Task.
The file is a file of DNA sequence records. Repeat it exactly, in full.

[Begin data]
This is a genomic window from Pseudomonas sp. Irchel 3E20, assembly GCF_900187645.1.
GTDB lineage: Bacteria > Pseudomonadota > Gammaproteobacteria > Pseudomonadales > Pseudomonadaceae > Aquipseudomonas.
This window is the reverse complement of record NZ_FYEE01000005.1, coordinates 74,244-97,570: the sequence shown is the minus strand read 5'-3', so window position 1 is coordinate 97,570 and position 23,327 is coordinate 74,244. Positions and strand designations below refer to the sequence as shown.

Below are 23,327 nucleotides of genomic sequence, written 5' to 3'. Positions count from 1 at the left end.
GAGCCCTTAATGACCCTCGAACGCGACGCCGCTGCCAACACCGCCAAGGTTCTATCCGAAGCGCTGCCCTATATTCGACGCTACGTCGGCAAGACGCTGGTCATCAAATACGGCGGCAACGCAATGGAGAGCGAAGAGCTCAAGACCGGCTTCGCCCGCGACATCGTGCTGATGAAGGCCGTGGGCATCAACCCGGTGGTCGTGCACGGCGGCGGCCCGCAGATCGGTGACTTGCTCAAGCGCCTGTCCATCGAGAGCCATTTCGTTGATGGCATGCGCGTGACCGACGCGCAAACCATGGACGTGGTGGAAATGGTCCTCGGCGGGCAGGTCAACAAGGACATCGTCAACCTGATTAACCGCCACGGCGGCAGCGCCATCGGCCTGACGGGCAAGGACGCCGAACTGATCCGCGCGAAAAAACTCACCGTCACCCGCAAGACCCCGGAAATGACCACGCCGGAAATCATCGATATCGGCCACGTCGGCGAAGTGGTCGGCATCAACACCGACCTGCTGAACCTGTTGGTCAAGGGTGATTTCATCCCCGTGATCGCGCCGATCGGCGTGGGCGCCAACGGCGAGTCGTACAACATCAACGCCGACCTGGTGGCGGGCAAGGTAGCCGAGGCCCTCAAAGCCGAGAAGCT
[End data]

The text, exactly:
This is a genomic window from Pseudomonas sp. Irchel 3E20, assembly GCF_900187645.1.
GTDB lineage: Bacteria > Pseudomonadota > Gammaproteobacteria > Pseudomonadales > Pseudomonadaceae > Aquipseudomonas.
This window is the reverse complement of record NZ_FYEE01000005.1, coordinates 74,244-97,570: the sequence shown is the minus strand read 5'-3', so window position 1 is coordinate 97,570 and position 23,327 is coordinate 74,244. Positions and strand designations below refer to the sequence as shown.

Below are 23,327 nucleotides of genomic sequence, written 5' to 3'. Positions count from 1 at the left end.
GAGCCCTTAATGACCCTCGAACGCGACGCCGCTGCCAACACCGCCAAGGTTCTATCCGAAGCGCTGCCCTATATTCGACGCTACGTCGGCAAGACGCTGGTCATCAAATACGGCGGCAACGCAATGGAGAGCGAAGAGCTCAAGACCGGCTTCGCCCGCGACATCGTGCTGATGAAGGCCGTGGGCATCAACCCGGTGGTCGTGCACGGCGGCGGCCCGCAGATCGGTGACTTGCTCAAGCGCCTGTCCATCGAGAGCCATTTCGTTGATGGCATGCGCGTGACCGACGCGCAAACCATGGACGTGGTGGAAATGGTCCTCGGCGGGCAGGTCAACAAGGACATCGTCAACCTGATTAACCGCCACGGCGGCAGCGCCATCGGCCTGACGGGCAAGGACGCCGAACTGATCCGCGCGAAAAAACTCACCGTCACCCGCAAGACCCCGGAAATGACCACGCCGGAAATCATCGATATCGGCCACGTCGGCGAAGTGGTCGGCATCAACACCGACCTGCTGAACCTGTTGGTCAAGGGTGATTTCATCCCCGTGATCGCGCCGATCGGCGTGGGCGCCAACGGCGAGTCGTACAACATCAACGCCGACCTGGTGGCGGGCAAGGTAGCCGAGGCCCTCAAAGCCGAGAAGCT